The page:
The 43X is getting a metal mag well installed soon. An aftermarket item for $70 that is installed at home. It’s pretty cool and looks awesome and can be had in multiple colors. I’ll go for grey or black. Grey will match the slide and Double D barrel and thread protector. I failed to mention that the 43X and the p365 share the same holsters. Heck, I might just carry the p365 in my pocket or at the 8 o’clock position IWB and the suppressed 43X in the shoulder holster. I’m still working out the kinks with the location of the rocket propelled grenades and the MP5. You haven’t been to my church - have ya?!?
We got the hermeneutics down pretty much. It’s the apologetics that needs some polishing. Especially to the survivors. If you ain’t saved before you enter, you’ll be begging for baptism before you leave…JUST KIDDING, JUST KIDDING.
Barnes XPB 115 gr JHP (copper bullet)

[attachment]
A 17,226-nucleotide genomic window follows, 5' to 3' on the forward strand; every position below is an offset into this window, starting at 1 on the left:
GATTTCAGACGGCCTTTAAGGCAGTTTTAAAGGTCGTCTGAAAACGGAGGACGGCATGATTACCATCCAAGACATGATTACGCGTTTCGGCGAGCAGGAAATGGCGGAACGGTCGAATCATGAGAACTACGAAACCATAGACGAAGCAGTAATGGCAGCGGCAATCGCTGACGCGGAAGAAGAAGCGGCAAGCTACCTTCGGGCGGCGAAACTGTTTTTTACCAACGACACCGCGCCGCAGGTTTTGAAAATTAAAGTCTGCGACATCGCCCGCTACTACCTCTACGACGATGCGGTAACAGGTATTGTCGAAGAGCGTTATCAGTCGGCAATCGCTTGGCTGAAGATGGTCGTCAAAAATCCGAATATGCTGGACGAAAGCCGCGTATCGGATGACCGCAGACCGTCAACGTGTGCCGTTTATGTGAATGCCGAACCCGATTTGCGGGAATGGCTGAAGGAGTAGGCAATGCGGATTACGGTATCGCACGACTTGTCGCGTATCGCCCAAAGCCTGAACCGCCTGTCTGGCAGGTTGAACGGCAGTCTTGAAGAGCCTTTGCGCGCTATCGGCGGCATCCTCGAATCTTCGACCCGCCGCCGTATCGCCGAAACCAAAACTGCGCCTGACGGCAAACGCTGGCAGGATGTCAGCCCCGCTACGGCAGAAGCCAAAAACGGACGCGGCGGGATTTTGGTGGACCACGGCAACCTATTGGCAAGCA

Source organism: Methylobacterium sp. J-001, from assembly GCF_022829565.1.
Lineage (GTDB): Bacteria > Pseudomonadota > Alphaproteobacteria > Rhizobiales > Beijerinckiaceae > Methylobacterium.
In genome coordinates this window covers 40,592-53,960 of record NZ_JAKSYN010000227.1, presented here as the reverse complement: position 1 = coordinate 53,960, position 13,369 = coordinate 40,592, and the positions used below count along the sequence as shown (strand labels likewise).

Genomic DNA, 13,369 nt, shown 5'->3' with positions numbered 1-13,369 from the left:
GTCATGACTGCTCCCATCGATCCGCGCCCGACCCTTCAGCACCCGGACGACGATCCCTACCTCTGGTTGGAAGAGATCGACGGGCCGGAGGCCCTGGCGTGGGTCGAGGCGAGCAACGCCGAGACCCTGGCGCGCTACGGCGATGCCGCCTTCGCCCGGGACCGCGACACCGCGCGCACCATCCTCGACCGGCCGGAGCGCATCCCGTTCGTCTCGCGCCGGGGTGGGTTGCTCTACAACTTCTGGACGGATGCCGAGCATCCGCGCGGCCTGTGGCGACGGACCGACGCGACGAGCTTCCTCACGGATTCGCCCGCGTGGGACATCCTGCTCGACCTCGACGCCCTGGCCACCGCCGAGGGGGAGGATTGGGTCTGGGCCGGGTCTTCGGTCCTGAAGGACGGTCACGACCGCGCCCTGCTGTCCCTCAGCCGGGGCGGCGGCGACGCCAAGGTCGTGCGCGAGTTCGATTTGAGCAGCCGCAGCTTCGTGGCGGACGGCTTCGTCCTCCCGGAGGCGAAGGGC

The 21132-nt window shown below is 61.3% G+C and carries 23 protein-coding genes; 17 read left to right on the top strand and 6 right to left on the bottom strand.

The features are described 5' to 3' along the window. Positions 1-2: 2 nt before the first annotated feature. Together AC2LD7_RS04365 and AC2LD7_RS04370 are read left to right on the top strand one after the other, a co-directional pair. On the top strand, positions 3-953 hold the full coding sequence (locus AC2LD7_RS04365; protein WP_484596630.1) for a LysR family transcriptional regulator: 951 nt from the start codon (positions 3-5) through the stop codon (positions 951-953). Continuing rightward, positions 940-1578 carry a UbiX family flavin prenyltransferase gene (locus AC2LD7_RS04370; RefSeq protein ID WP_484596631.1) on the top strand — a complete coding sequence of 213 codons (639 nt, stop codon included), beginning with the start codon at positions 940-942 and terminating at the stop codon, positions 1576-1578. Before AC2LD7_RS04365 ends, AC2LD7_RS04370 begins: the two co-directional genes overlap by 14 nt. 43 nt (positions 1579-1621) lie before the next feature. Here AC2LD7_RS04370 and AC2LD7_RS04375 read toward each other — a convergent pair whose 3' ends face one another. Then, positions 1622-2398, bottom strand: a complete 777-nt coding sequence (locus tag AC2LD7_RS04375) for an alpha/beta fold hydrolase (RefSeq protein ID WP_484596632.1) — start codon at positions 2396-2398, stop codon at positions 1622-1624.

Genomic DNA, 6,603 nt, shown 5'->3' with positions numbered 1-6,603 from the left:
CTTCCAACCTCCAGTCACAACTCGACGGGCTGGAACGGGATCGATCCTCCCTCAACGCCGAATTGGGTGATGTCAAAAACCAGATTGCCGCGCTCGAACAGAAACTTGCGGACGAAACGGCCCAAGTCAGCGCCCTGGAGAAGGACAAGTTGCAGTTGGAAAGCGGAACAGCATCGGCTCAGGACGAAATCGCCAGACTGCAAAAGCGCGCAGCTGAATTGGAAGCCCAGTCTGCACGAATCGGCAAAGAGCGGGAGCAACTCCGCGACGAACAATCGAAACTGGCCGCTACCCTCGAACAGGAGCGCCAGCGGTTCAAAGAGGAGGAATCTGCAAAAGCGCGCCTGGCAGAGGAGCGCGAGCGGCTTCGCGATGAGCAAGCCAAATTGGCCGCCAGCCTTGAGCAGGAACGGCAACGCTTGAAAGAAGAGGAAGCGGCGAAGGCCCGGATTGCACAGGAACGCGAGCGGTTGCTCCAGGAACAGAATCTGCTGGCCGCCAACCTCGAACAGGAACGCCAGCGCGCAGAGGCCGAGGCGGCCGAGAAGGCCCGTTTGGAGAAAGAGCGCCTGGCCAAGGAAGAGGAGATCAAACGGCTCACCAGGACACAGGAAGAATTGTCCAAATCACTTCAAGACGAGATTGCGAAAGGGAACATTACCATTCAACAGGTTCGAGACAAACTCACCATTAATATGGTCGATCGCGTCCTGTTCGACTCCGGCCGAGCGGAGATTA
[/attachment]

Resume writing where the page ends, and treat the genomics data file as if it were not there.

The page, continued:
Federal Tactical 124 gr JHP (LE9T1)
Federal HST 124 gr +P JHP (P9HST3)
Remington Golden Saber bonded 124 gr +P JHP (GSB9MMD)
Speer Gold Dot 124 gr +P JHP
Winchester Ranger-T 124 gr +P JHP (RA9124TP)
Winchester 124 gr +P bonded JHP (RA9BA)
Winchester Ranger-T 127 gr +P+ JHP (RA9TA)
Federal Tactical 135 gr +P JHP (LE9T5)
Hornady Critical Duty 135 gr +P PT
Federal HST 147 gr JHP (P9HST2)
Remington Golden Saber 147 gr JHP (GS9MMC)
Speer Gold Dot 147 gr JHP
Speer G2 147 gr PT
Winchester Ranger-T 147 gr JHP (RA9T)
Winchester 147 gr bonded JHP (RA9B/Q4364)
Barnes XPB 140 & 155 gr JHP (copper bullet)
Speer Gold Dot 155 gr JHP
Federal Tactical 165 gr JHP (LE40T3)
Speer Gold Dot 165 gr JHP
Winchester Ranger-T 165 gr JHP (RA40TA)
Federal HST 180 gr JHP (P40HST1)
Federal Tactical 180 gr JHP (LE40T1)
Remington Golden Saber 180 gr JHP (GS40SWB)
Speer Gold Dot 180 gr JHP
Winchester Ranger-T 180 gr JHP (RA40T)
Winchester 180 gr bonded JHP (RA40B/Q4355/S40SWPDB1)
Barnes XPB 185 gr JHP (copper bullet)
Hornady Critical Duty 220 gr +P JHP
Federal HST 230 gr JHP (P45HST2)
Federal HST 230 gr +P JHP (P45HST1)
Federal Tactical 230 gr JHP (LE45T1)
Speer Gold Dot 230 gr JHP